How Covid-19 is affecting the motor trade
New statistics show that new car registrations are down by 63% in March 2020…
But how bad is it?
Just as the Motor industry was already suffering a decline in new car sales, the Coronavirus arrived into view and slashed any dreams that motor brands had about trying to get out ahead by the end of the year.
To put this into perspective, in March 2019, there were 16,000 new cars registered. That number for March 2020, is 6,000.
People are staying at home. There are no cars on our roads. The M50 is empty. During this time of uncertainty about our future, our jobs and our health, people are simply not thinking about buying a new car. And they may not for a while to come.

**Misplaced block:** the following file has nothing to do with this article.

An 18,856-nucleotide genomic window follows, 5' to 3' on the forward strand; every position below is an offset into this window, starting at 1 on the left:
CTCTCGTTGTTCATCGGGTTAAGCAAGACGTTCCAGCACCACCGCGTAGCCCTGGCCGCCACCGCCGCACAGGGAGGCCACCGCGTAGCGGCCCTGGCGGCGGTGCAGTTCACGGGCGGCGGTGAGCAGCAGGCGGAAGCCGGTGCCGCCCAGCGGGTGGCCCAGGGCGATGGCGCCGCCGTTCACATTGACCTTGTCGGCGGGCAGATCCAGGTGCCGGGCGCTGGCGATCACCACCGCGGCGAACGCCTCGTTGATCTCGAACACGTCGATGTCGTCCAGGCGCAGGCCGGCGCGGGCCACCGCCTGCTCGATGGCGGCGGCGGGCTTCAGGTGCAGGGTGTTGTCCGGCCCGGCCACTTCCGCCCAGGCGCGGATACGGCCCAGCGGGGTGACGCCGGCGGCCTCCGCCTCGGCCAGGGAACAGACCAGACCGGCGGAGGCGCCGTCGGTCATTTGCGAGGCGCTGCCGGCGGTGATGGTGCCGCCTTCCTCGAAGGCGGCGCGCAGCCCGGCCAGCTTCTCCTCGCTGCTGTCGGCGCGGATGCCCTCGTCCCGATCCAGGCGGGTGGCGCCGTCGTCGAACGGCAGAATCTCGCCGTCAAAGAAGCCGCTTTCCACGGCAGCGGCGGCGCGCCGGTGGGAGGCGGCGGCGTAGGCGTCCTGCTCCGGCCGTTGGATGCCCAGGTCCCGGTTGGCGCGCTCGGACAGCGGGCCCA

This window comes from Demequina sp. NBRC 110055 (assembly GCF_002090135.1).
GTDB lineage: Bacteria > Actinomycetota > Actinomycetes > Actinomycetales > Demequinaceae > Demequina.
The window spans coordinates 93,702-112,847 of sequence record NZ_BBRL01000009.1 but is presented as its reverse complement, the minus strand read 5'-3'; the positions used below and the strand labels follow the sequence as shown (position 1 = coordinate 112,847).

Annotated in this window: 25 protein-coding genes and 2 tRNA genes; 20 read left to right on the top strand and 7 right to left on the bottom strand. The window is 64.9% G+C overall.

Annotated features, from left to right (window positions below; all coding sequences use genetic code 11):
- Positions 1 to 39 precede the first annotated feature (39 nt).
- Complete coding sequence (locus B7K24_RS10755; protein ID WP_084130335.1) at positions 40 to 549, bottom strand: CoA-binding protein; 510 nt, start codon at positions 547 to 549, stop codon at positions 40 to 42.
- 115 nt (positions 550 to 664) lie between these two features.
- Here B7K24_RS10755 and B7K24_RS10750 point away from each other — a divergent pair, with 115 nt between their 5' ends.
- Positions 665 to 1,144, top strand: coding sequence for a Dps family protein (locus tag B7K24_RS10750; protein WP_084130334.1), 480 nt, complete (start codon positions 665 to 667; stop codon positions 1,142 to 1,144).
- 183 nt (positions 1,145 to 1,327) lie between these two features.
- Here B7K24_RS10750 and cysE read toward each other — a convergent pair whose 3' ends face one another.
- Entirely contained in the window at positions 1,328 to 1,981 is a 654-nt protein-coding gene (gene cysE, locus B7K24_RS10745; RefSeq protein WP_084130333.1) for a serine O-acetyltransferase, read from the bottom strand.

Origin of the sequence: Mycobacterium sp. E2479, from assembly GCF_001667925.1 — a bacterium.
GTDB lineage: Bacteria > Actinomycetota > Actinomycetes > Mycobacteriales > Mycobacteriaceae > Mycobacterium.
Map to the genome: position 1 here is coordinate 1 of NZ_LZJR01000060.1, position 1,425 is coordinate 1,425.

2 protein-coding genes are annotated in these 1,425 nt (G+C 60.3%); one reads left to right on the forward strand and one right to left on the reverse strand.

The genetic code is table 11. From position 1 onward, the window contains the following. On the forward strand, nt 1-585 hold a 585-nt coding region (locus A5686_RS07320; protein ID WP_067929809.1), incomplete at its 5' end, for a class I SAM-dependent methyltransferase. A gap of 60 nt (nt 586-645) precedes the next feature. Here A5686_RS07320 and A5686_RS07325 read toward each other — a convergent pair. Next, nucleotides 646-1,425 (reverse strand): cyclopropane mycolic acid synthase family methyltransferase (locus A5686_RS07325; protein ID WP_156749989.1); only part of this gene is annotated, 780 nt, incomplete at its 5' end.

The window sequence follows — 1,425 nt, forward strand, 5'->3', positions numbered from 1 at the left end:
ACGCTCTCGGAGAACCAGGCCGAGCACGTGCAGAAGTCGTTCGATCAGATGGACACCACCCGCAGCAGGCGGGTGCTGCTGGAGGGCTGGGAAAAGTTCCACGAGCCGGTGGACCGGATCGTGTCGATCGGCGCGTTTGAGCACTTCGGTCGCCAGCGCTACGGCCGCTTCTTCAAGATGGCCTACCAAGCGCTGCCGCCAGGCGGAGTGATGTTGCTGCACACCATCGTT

Brian Cooke, Director-General of the Society of the Irish Motor Industry (SIMI) has said “Whatever the duration of this crisis, once we emerge, we will need to see decisive and ambitious action from the Government to protect the nearly 50,000 jobs in our sector.”
He also added “While showrooms, service and other activities within the Industry are closed, members are available to assist in emergency call-out or delivery services. This will be vital in keeping essential and emergency services moving.”
As well as new car sales being down this year, used car imports for the month were also reportedly down, falling 48% to 4,656 and so far this year there have been almost 35% fewer used cars imported to the State.
The most growth came in the plug-in electric hybrid, up 67 per cent to 1,032, while regular hybrids were up 25.8 per cent to 6,206 and Toyota still remains the best selling car brand in Ireland.
Only time will tell how the Motor trade will recover, but it will not be easy.
Greg Gaughran, Motoring Editor, Wasted.ie